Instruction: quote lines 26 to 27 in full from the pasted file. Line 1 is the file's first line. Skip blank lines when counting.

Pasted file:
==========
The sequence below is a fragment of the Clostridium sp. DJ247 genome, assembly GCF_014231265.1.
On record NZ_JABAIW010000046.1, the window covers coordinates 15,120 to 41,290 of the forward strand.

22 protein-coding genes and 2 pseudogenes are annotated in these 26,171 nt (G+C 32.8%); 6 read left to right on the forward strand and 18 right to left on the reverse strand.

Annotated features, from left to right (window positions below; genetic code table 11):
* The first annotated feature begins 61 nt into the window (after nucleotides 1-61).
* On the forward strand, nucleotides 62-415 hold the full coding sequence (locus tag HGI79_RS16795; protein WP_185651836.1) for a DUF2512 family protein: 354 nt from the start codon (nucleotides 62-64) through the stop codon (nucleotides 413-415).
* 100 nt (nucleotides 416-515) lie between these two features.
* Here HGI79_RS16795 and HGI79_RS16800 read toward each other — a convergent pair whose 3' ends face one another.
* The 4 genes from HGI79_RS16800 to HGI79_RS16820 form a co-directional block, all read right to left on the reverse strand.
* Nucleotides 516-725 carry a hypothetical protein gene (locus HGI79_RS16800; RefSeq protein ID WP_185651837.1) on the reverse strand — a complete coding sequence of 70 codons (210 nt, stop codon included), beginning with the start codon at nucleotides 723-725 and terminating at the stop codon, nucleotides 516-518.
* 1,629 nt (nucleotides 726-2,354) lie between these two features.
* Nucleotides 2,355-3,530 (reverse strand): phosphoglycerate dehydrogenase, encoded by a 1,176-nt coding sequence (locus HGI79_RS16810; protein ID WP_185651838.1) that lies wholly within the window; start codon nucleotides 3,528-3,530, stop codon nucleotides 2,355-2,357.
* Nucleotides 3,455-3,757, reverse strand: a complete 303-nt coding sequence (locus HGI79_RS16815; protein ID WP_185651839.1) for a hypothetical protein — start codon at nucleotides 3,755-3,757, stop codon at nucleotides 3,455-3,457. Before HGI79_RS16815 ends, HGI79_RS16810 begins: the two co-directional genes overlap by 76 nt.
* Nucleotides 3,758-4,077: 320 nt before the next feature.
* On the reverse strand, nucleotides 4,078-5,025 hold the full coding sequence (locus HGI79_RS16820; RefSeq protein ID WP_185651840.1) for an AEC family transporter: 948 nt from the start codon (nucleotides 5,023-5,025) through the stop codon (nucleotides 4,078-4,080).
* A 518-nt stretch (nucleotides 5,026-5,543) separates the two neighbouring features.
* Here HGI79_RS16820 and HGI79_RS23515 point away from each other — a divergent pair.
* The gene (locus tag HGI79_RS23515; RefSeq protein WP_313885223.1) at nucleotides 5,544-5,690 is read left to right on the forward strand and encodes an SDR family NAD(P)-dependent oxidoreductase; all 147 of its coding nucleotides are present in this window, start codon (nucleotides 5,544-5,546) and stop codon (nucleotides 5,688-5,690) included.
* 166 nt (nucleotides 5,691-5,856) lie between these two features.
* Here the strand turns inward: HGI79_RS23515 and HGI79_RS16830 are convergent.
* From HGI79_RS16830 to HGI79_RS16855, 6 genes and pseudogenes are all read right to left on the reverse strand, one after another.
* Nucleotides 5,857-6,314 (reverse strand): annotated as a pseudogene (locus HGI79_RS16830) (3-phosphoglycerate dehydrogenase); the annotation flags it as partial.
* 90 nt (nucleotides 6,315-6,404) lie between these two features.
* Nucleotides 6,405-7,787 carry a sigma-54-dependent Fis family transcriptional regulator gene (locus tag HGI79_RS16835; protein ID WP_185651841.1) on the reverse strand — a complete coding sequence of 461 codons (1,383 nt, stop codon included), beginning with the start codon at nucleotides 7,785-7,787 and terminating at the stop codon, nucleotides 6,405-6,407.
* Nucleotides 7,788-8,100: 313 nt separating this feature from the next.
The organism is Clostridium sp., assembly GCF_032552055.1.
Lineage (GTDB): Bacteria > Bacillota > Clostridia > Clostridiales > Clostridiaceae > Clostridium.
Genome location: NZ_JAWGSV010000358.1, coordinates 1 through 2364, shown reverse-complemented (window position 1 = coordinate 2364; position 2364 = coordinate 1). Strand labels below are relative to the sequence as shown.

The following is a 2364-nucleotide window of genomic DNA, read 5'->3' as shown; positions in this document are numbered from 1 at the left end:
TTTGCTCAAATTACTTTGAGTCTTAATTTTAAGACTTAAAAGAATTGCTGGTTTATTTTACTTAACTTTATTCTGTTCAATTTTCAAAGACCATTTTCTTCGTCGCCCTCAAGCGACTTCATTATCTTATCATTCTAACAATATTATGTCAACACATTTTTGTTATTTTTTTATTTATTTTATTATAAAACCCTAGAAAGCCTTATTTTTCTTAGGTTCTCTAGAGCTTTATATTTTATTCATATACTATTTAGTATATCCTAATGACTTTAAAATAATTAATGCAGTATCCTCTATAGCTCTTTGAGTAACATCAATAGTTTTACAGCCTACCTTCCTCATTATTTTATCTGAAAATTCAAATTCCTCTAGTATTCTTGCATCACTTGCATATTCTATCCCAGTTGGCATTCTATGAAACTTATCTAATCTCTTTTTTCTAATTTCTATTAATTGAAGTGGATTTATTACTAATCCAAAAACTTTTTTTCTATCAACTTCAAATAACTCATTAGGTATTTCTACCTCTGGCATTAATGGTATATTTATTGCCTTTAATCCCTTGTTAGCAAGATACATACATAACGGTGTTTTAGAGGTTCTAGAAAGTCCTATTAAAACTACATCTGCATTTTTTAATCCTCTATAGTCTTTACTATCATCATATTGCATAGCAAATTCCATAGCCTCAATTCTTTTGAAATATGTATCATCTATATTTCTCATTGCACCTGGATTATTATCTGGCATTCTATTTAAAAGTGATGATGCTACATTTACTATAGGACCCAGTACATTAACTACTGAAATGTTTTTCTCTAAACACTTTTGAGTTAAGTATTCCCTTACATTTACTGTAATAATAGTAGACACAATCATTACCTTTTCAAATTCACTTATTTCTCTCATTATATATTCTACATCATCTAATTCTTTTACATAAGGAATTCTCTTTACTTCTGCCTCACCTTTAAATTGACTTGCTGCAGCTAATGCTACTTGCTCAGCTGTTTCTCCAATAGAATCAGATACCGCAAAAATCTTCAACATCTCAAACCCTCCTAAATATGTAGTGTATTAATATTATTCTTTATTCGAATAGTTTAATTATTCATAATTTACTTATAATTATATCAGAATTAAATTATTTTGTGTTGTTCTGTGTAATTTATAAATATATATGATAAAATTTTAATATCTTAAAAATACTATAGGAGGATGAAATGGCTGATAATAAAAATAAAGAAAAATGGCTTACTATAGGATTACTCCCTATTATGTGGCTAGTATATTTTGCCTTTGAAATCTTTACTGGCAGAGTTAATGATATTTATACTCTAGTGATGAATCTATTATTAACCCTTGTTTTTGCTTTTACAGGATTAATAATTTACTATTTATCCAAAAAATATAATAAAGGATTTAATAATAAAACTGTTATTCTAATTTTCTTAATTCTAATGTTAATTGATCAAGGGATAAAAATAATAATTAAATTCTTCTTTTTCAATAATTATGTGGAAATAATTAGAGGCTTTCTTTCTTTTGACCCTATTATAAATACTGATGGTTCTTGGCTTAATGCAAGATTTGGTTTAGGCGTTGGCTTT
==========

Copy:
The organism is Clostridium sp., assembly GCF_032552055.1.
Lineage (GTDB): Bacteria > Bacillota > Clostridia > Clostridiales > Clostridiaceae > Clostridium.